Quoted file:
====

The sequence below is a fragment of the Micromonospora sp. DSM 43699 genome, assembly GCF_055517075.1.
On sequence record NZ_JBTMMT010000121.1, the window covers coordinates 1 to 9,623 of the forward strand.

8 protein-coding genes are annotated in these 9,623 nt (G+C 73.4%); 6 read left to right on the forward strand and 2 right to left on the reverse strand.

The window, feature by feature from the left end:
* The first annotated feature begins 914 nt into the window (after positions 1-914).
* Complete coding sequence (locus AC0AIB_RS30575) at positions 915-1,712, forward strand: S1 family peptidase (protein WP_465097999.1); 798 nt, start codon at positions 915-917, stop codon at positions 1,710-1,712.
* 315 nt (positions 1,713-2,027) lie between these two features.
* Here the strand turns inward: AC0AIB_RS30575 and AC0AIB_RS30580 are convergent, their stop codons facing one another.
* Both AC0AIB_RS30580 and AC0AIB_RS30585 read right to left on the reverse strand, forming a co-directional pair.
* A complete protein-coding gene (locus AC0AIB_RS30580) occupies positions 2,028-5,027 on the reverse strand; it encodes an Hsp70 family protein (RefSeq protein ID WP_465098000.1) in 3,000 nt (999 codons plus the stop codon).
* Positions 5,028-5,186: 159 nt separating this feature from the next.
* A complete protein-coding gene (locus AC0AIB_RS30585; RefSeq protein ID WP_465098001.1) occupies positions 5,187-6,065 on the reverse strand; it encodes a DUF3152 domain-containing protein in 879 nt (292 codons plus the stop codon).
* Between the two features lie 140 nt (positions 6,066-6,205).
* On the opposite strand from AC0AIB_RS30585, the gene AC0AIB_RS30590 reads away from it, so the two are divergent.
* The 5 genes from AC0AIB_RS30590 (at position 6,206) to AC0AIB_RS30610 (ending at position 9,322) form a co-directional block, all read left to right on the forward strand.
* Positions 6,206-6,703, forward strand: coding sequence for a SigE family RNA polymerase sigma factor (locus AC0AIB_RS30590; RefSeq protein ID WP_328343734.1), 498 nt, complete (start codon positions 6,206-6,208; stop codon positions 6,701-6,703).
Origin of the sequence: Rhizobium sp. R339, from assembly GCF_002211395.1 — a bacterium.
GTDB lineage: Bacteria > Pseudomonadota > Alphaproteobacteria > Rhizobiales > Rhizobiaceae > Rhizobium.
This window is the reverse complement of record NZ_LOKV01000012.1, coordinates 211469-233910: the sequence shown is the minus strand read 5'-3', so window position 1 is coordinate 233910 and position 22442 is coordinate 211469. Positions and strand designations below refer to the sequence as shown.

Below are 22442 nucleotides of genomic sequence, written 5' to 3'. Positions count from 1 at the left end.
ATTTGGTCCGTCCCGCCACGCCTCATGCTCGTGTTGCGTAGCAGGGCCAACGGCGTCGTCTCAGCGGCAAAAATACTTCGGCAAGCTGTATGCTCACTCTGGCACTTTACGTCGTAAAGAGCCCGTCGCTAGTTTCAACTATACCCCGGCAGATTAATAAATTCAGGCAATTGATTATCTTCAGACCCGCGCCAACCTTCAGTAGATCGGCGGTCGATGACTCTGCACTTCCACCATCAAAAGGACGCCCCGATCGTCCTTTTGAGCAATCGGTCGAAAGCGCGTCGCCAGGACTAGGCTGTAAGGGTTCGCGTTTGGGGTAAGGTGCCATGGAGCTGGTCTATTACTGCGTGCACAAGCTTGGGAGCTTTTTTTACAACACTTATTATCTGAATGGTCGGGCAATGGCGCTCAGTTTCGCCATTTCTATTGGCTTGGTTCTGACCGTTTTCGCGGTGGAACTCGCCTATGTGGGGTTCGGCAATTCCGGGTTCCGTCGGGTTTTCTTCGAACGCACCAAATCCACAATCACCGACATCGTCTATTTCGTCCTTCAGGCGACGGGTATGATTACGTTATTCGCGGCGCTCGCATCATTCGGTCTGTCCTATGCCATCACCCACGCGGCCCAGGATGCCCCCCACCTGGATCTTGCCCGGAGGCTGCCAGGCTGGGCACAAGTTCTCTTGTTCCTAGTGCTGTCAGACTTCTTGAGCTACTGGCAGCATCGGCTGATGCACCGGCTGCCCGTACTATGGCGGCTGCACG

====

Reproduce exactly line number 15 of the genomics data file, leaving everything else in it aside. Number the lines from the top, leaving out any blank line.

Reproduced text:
* The 5 genes from AC0AIB_RS30590 (at position 6,206) to AC0AIB_RS30610 (ending at position 9,322) form a co-directional block, all read left to right on the forward strand.